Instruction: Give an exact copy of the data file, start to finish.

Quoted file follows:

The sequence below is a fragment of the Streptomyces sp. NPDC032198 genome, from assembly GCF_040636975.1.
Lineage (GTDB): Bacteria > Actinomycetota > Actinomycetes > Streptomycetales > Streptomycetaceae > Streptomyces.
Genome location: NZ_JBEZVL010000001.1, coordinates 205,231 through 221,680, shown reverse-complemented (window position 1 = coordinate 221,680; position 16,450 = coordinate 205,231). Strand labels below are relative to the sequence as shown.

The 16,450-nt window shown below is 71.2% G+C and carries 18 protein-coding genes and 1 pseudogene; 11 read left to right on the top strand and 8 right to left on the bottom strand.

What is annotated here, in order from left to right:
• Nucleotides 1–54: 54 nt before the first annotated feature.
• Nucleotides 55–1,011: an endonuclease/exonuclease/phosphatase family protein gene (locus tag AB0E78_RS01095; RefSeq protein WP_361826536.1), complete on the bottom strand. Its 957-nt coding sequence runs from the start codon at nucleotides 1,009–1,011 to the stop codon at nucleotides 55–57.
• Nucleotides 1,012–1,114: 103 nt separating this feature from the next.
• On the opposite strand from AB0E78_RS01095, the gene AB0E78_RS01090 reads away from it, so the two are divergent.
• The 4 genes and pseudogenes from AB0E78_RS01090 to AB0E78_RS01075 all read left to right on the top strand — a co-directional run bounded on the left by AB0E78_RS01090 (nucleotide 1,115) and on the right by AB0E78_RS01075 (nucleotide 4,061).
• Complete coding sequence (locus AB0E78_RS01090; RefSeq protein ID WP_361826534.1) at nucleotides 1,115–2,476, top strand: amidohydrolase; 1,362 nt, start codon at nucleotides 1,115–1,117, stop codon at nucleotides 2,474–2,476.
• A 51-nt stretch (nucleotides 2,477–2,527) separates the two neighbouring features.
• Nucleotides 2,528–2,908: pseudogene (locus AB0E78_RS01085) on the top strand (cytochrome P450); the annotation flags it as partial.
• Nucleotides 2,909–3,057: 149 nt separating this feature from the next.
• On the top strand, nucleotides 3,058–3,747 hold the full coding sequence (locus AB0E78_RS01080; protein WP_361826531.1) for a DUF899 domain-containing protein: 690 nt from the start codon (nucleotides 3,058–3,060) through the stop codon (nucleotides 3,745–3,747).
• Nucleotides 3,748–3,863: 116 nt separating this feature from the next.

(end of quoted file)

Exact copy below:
The sequence below is a fragment of the Streptomyces sp. NPDC032198 genome, from assembly GCF_040636975.1.
Lineage (GTDB): Bacteria > Actinomycetota > Actinomycetes > Streptomycetales > Streptomycetaceae > Streptomyces.
Genome location: NZ_JBEZVL010000001.1, coordinates 205,231 through 221,680, shown reverse-complemented (window position 1 = coordinate 221,680; position 16,450 = coordinate 205,231). Strand labels below are relative to the sequence as shown.

The 16,450-nt window shown below is 71.2% G+C and carries 18 protein-coding genes and 1 pseudogene; 11 read left to right on the top strand and 8 right to left on the bottom strand.

What is annotated here, in order from left to right:
• Nucleotides 1–54: 54 nt before the first annotated feature.
• Nucleotides 55–1,011: an endonuclease/exonuclease/phosphatase family protein gene (locus tag AB0E78_RS01095; RefSeq protein WP_361826536.1), complete on the bottom strand. Its 957-nt coding sequence runs from the start codon at nucleotides 1,009–1,011 to the stop codon at nucleotides 55–57.
• Nucleotides 1,012–1,114: 103 nt separating this feature from the next.
• On the opposite strand from AB0E78_RS01095, the gene AB0E78_RS01090 reads away from it, so the two are divergent.
• The 4 genes and pseudogenes from AB0E78_RS01090 to AB0E78_RS01075 all read left to right on the top strand — a co-directional run bounded on the left by AB0E78_RS01090 (nucleotide 1,115) and on the right by AB0E78_RS01075 (nucleotide 4,061).
• Complete coding sequence (locus AB0E78_RS01090; RefSeq protein ID WP_361826534.1) at nucleotides 1,115–2,476, top strand: amidohydrolase; 1,362 nt, start codon at nucleotides 1,115–1,117, stop codon at nucleotides 2,474–2,476.
• A 51-nt stretch (nucleotides 2,477–2,527) separates the two neighbouring features.
• Nucleotides 2,528–2,908: pseudogene (locus AB0E78_RS01085) on the top strand (cytochrome P450); the annotation flags it as partial.
• Nucleotides 2,909–3,057: 149 nt separating this feature from the next.
• On the top strand, nucleotides 3,058–3,747 hold the full coding sequence (locus AB0E78_RS01080; protein WP_361826531.1) for a DUF899 domain-containing protein: 690 nt from the start codon (nucleotides 3,058–3,060) through the stop codon (nucleotides 3,745–3,747).
• Nucleotides 3,748–3,863: 116 nt separating this feature from the next.